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HEN Silas Jones graduated from sity, he entered the law school and took

the high school the world was be- practically the full three-year course. fore him—and not much else. He had Not having a sufficient amount of acanot been born with a silver spoon in his demic work to his credit, he was not almouth, nor had any kind fairy given him lowed to graduate from the law school, a good luck penny which would save the and had to console himself with the renecessity of individual effort on his part. flection that he really possessed the In other words, he was just an average knowledge, if not the degree, of a propAmerican boy with his way to make in erly diplomaed graduate. the world—one of the great army of Realizing that his lack of a degree boys who have good stuff in them, but would make it difficult for him to secure are not geniuses or pets of fortune; the a position in any of the law offices of the sort turned out by thousands every year

University city, he determined to go from our high schools.

West and try his fortune in new fields. Silas wanted to be a lawyer. He re- Perhaps in a new town there might be alized that for this career academic and room for a young man of fair ability special training would be necessary, and, and good intentions who didn't possess since his parents could not afford to send a college degree, but had done his best him to college, he pluckily determined to lay a sound foundation for his future to strike out on his own account.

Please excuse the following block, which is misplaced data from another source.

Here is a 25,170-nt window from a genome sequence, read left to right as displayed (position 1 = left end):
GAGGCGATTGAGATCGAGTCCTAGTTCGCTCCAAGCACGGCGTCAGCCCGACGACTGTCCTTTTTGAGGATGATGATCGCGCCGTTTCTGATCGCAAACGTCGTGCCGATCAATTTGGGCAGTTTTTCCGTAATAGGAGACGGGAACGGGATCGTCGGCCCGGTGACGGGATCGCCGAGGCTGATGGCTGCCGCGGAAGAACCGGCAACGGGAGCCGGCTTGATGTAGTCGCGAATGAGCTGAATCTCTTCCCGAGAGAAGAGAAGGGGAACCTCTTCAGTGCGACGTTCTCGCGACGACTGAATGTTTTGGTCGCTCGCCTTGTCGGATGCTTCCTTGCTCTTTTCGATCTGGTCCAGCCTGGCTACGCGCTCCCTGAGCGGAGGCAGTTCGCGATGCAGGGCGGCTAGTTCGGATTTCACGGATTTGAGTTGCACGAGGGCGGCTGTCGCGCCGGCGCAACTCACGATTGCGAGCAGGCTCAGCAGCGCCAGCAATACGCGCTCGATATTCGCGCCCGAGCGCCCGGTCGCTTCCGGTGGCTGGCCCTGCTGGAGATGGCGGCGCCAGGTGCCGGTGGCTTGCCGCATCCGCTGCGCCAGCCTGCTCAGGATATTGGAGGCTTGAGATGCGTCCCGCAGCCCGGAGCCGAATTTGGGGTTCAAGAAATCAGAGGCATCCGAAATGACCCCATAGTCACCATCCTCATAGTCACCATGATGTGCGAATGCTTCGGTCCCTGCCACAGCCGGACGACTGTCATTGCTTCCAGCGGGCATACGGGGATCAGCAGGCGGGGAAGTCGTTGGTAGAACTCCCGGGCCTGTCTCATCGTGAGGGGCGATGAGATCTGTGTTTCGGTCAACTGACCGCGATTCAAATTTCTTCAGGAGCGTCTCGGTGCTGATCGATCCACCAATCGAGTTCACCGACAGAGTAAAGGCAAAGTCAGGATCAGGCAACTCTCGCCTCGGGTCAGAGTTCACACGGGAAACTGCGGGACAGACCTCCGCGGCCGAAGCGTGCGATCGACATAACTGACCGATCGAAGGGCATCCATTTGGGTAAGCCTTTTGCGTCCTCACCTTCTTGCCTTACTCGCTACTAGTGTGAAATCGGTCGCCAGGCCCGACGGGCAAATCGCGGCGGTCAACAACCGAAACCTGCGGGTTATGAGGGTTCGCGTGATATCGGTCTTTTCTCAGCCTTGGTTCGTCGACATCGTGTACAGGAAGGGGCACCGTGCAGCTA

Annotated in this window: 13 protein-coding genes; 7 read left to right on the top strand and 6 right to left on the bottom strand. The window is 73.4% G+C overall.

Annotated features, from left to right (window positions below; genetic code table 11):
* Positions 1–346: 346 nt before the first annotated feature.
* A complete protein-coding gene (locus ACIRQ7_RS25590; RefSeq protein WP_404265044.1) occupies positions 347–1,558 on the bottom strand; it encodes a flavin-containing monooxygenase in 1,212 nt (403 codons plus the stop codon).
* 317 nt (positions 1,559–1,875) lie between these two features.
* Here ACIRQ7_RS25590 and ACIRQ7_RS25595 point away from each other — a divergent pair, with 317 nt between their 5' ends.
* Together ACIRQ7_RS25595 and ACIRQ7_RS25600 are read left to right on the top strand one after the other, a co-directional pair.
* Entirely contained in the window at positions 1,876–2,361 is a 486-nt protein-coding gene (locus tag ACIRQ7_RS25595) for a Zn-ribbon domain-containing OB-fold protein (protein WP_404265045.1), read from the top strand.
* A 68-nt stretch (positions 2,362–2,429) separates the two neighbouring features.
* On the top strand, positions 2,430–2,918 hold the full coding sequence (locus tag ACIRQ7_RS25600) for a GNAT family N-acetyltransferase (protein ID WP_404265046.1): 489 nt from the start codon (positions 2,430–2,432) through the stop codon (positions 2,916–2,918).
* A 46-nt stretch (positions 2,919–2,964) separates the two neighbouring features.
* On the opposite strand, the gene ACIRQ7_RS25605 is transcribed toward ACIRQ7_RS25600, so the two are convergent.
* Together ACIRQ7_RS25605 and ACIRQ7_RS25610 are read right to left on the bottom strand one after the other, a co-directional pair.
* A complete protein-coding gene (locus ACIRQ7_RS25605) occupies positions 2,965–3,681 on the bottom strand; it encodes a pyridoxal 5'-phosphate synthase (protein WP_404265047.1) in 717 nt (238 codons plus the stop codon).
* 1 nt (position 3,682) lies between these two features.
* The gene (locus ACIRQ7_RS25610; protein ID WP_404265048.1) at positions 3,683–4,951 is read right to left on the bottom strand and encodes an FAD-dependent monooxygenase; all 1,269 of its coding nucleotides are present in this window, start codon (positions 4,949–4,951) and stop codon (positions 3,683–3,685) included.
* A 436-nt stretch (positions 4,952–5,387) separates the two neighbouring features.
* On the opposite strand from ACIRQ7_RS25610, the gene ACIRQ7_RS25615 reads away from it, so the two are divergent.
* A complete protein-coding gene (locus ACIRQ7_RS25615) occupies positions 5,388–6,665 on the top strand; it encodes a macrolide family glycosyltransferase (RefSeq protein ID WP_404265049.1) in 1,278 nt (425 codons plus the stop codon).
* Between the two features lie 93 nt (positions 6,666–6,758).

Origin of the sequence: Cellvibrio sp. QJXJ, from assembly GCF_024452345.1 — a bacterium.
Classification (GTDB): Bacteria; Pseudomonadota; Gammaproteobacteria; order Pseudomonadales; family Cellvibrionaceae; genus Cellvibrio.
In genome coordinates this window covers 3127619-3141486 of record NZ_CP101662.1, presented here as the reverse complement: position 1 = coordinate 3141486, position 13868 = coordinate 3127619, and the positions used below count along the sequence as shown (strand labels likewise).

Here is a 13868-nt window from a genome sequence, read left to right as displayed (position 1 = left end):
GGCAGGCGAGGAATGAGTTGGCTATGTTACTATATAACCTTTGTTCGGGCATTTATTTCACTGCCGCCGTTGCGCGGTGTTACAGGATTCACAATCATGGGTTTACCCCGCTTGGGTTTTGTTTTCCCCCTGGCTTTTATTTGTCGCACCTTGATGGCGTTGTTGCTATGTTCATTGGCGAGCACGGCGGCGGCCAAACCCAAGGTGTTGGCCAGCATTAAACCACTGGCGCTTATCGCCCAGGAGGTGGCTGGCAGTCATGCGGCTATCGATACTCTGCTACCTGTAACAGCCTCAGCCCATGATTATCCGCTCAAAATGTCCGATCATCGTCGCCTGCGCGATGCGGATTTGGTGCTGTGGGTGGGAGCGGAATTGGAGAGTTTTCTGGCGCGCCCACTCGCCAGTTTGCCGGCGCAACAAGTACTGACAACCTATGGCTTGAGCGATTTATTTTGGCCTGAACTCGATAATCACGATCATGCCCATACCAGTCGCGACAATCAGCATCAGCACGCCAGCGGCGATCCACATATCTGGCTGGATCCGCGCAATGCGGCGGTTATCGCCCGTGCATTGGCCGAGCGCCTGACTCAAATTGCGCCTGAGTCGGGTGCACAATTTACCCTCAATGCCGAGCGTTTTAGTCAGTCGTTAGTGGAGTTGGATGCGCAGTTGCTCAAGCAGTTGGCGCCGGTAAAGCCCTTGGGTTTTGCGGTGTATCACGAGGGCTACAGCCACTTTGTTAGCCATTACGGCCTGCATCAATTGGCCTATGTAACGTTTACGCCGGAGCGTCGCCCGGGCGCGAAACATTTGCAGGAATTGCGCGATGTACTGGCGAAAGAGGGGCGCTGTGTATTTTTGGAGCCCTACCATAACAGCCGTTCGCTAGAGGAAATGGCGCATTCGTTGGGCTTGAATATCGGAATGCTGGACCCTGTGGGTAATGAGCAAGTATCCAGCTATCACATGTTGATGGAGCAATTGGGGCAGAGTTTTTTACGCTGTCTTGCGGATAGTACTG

work as a lawyer in genuine knowledge He went to the city where the Univer- of the field of law. sity of his state was located, and found He determined to try his luck at Luna job which would leave him a good part nuntown. There were several firms of of his time for his own purposes. Then prosperous lawyers in the town, and poshe entered the University as a special stu- sibly one of them might make use of a dent. Vot hoping to complete the aca- law clerk who was conscious of not bedemic course, he selected such subjects ing a genius, but who really did know as would be most valuable to him in his a thing or two about law books. future as a lawyer. After two years in He arrived, impecunious but hopeful, the collegiate department of the Univer- and set forth at once to look for the lar

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what way

you think

gest and most imposing law office in law school graduates, who know everytown. Blaque & Whyte's seemed to meet thing,” he said gruffly. the requirements. What more likely than "I haven't graduated," Silas began that they should need a clerk—a really apologetically, “but," capable clerk, you know! He never got “That's one point in your favor, at any far enough in to find out. There was an rate,” said Mr. Stockbridge. “But in imposing young man in the front office